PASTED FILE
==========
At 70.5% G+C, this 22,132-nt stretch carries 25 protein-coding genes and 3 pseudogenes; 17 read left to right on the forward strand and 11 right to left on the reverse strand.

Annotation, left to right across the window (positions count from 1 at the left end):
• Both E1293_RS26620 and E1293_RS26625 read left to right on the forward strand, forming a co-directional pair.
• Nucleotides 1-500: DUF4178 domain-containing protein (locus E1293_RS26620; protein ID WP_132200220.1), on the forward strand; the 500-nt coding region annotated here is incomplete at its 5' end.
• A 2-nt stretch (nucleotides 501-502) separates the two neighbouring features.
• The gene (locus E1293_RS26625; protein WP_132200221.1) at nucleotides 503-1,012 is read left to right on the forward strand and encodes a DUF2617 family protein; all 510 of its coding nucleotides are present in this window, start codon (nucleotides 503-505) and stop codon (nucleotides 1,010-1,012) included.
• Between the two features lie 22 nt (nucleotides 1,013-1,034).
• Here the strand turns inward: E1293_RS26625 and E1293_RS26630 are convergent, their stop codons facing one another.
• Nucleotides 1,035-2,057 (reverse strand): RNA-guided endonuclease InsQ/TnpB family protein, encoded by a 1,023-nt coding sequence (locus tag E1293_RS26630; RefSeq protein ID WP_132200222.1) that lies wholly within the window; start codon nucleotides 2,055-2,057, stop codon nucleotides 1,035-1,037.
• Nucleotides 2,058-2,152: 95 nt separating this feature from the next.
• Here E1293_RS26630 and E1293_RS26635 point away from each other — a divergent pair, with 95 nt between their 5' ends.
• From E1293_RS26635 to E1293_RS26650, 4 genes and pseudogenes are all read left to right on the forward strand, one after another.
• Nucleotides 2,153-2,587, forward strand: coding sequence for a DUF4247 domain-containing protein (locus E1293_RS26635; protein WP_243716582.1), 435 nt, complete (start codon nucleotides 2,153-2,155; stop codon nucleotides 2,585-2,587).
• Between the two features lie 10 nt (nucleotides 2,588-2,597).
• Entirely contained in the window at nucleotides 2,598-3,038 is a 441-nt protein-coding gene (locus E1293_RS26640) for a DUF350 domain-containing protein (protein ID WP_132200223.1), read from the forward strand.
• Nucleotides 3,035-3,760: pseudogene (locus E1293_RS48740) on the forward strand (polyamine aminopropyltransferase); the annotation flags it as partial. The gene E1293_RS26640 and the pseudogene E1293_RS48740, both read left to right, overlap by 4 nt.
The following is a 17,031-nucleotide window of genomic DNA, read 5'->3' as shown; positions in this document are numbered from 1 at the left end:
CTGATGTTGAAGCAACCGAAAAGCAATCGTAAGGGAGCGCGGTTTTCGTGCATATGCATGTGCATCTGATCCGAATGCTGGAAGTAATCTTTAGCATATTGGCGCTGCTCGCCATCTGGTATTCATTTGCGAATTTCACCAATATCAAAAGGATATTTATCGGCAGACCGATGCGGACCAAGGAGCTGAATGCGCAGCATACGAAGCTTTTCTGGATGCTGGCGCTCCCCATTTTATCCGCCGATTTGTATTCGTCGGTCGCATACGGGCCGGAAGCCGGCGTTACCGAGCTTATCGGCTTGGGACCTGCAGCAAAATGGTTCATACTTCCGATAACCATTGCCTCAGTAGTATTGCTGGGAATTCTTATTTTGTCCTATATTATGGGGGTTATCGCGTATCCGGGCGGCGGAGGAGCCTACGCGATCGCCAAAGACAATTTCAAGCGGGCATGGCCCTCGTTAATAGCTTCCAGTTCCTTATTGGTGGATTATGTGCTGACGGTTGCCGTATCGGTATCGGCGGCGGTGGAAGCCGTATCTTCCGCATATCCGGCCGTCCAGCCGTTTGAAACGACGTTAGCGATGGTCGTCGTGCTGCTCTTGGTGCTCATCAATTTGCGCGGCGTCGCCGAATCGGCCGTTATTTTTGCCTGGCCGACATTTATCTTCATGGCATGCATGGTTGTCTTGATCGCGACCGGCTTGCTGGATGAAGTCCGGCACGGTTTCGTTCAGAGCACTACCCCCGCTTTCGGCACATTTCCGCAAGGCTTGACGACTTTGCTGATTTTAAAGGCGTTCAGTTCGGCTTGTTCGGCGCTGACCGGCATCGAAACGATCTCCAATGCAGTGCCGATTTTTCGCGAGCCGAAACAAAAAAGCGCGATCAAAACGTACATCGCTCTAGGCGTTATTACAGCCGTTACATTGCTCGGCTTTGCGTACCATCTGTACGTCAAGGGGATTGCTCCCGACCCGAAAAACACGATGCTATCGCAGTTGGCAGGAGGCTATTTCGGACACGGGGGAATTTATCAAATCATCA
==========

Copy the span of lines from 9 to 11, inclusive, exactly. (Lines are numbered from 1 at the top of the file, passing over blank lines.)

• Nucleotides 1,035-2,057 (reverse strand): RNA-guided endonuclease InsQ/TnpB family protein, encoded by a 1,023-nt coding sequence (locus tag E1293_RS26630; RefSeq protein ID WP_132200222.1) that lies wholly within the window; start codon nucleotides 2,055-2,057, stop codon nucleotides 1,035-1,037.
• Nucleotides 2,058-2,152: 95 nt separating this feature from the next.
• Here E1293_RS26630 and E1293_RS26635 point away from each other — a divergent pair, with 95 nt between their 5' ends.